Further, the project is proceeding despite the fact that an official committee said it had “potentially disastrous impacts” on the environment that could “cause loss of life”; and after an independent study showed that it would lead to a net loss of employment, destitution and impoverishment of around 50,000 people while producing no benefits for the local economy. Indeed, there is such a pattern of illegality around this project that five prominent anti-corruption activists have recently called for an investigation into “criminal collusion” between government officials and the company.
We call upon you to immediately ask the Odisha government to halt this illegal attack, to withdraw all clearances given in violation of law, and to take an impartial position in the court cases filed by the people. Failure to stop this attack will show that the UPA government’s much vaunted concern over issues of displacement, forest rights and “inclusive growth” is simply an eyewash.
Deep Joshi, PRADHAN and Member, National Advisory Council
Aruna Roy, Mazdoor Kisan Sangharsh Samiti and Member, National Advisory Council
Kavita Srivastava, People’s Union for Civil Liberties
Harsh Mander, Aman Biradari and Member, National Advisory Council
Dr. Madhav Gadgil, Ecological Scientist and Member, National Advisory Council
Arvind Kejriwal, Parivartan India and India Against Corruption
Dr. B.D. Sharma, Bharat Jan Andolan and former Commissioner for SC/STs, Government of India
Prof. Amit Bhaduri, Council for Social Development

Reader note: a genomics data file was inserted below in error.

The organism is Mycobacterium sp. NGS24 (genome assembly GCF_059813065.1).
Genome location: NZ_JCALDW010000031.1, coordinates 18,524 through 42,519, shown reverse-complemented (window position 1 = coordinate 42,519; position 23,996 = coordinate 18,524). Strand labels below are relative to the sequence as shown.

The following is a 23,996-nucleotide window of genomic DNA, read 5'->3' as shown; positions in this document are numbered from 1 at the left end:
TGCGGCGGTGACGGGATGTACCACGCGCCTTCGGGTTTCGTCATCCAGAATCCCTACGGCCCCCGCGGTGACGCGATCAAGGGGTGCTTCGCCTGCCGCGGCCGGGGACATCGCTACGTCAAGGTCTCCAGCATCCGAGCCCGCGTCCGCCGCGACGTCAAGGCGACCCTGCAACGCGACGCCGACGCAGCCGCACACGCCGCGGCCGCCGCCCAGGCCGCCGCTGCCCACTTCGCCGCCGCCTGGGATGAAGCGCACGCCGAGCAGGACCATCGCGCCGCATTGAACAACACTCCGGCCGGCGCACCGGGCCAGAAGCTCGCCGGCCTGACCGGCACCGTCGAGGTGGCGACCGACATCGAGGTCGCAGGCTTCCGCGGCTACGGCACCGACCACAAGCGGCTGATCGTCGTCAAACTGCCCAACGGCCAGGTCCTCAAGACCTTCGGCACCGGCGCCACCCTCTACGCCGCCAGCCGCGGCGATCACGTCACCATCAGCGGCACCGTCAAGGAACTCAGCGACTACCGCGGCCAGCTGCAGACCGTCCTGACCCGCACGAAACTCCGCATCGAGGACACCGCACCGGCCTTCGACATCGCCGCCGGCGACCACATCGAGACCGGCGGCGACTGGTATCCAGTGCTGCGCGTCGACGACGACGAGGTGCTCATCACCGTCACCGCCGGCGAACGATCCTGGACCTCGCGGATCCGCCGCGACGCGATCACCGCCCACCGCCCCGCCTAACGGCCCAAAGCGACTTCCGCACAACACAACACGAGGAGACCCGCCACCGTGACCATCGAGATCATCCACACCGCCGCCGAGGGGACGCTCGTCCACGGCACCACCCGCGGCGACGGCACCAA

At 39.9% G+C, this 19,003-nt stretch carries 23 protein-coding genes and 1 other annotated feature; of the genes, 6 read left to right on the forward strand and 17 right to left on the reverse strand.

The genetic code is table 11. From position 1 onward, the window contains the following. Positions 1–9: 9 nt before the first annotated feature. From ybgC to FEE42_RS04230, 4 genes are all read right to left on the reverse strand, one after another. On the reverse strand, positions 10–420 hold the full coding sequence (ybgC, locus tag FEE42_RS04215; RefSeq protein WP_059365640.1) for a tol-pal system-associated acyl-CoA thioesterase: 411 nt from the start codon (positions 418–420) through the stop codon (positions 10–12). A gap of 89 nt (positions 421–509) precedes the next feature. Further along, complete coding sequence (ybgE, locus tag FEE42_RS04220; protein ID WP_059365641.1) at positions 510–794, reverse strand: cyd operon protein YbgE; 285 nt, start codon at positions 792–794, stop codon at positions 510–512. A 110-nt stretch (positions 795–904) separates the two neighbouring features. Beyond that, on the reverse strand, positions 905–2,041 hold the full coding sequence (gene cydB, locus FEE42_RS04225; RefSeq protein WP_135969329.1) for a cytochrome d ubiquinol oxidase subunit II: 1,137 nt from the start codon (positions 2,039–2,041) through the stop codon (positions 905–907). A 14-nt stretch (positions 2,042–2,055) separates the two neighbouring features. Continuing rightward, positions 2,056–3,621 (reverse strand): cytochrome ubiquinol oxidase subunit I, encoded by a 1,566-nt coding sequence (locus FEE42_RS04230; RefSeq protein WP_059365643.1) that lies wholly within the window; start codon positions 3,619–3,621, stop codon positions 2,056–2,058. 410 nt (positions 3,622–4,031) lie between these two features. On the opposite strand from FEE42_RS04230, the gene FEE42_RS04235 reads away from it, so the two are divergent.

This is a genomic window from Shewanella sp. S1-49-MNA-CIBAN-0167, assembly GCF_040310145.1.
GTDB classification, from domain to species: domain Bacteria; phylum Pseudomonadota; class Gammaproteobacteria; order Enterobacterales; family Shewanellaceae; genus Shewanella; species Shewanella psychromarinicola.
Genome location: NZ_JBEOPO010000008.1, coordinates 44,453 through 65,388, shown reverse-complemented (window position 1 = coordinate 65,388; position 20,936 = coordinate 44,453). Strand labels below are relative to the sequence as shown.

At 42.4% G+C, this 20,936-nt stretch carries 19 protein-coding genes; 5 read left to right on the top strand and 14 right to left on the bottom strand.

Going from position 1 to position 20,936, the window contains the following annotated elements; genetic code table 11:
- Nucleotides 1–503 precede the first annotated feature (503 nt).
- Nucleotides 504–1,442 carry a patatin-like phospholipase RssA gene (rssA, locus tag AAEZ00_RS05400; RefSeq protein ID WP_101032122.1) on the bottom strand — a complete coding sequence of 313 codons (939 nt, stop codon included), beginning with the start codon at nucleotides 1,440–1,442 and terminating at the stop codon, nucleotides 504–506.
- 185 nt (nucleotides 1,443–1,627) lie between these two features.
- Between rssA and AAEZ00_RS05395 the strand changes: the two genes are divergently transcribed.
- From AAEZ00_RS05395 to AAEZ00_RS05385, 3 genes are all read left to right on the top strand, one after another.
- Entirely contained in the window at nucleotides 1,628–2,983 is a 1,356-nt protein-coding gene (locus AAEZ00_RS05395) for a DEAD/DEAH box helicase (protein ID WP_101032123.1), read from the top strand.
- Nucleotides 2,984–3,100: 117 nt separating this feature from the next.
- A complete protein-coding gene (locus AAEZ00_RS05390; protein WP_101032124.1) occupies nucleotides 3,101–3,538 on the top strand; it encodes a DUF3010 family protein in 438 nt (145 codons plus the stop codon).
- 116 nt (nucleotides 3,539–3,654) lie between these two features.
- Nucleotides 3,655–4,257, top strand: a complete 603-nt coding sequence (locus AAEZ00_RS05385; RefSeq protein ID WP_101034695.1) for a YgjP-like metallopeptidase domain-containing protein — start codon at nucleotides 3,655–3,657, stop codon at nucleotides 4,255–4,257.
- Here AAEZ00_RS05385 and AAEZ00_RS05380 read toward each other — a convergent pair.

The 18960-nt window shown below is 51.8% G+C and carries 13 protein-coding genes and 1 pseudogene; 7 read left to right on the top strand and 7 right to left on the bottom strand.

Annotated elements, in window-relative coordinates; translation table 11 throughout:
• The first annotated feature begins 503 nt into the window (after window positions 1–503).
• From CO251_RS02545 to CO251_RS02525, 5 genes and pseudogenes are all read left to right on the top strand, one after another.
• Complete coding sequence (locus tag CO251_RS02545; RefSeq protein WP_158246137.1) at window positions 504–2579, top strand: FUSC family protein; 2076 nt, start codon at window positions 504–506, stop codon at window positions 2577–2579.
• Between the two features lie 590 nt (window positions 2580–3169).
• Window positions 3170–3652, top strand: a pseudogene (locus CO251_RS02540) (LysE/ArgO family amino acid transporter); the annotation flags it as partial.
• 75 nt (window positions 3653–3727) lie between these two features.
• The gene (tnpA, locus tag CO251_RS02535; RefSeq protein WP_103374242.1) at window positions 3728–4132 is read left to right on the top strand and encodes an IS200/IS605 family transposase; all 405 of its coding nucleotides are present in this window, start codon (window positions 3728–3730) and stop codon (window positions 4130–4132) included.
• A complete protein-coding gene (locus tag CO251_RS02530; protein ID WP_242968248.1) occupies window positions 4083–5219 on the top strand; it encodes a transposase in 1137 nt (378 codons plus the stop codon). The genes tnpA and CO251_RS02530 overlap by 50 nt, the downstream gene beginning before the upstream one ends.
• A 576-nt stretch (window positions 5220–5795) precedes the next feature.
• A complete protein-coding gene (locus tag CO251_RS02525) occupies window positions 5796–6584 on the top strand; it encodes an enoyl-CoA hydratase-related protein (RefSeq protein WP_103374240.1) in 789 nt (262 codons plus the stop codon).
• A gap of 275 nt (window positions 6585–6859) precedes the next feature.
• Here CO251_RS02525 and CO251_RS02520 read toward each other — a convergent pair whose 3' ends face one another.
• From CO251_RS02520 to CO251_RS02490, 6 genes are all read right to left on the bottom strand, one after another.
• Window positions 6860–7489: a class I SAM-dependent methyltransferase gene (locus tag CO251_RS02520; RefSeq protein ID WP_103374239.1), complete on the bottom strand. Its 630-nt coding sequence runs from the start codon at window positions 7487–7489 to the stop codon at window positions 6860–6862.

Medha Patkar, National Alliance of People’s Movements
Justice Rajinder Sachar, People’s Union for Civil Liberties and former Chief Justice, Delhi High Court
Swami Agnivesh, World Council of Arya Samaj
Dr. Binayak Sen, People’s Union for Civil Liberties (PUCL)
Adv. Prashant Bhushan, Campaign for Judicial Accountability
Maj Gen S.G. Vombatkare (Retd), NAPM – Karnataka
Dr. Vandana Shiva, Navdanya
Prof. Kamal Chenoy, Jawaharlal Nehru University
Prof. Ilina Sen
Prof. K. Satchidanandan
Dr. K S Subramanian, IPS
Suhas Borkar, WGRAS
Prof. Anuradha Chenoy, Jawaharlal Nehru University
Dr. Manoranjan Mohanty, Council for Social Development
Dr. Walter Fernandes, North Eastern Social Research Centre
Dr. Mira Shiva (Public Health Expert)
Madhu Bhaduri (former diplomat)
Dr. Sandeep Pandey, National Alliance for People’s Movements
Thomas Kocherry, World Forum of Fisher People
Xavier Dias, Jharkhand Mines Area Coordination Committee
Sumit Chakravarty, Mainstream
Ashish Kothari, Kalpavriksh
Dr. Bela Bhatia, Social Scientist
According to news reports, the Chhattisgarh home minister Nankiram Kanwar has threatened to ban PUCL and has accused it of supplying arms to Naxalites. He is also reported to be considering prohibiting Swami Agnivesh from entering the state. There were also other reports targeting the appointment of Dr. Binayak Sen to the Supreme Court panel on health care.
And these reports follow the arrest earlier last week of Ramesh Agrawal and Harihar Patel and Ramesh’s hospitalization in inhuman conditions. Today, the sessions court denied them bail.
It is important that we respond collectively against these attempts to malign PUCL and oppose the continuing harassment and detention of human rights workers in Chhattisgarh as well as other states.
We call upon individuals and organizations worldwide to endorse the following statement by sending a message to email@example.com.
We also encourage the wide publication of this statement.
In Defence of
People’s Union for Civil Liberties, Chhattisgarh
Free Ramesh Agrawal and Harihar Patel!
Free Kopa Kunjam and Sukhnath Oyame!
Stop harassing Swami Agnivesh, Binayak Sen!
Hands off PUCL!
Hands off Human Rights Workers!
Defend PUCL! Defend Human Rights Workers in Chhattisgarh!
Defend the Indian Constitution! Defend the Rule of Law!
It is with grave concern and utmost urgency that we write to protest the continuing threats to human rights workers in the state of Chhattisgarh. On Saturday, June 4, 2011, Dainik Bhaskar reported the state Home Minister Nankiram Kanwar’s public statement that the People’s Union for Civil Liberties (PUCL) was supplying arms to the Naxalites and that the Minister was considering banning the organization.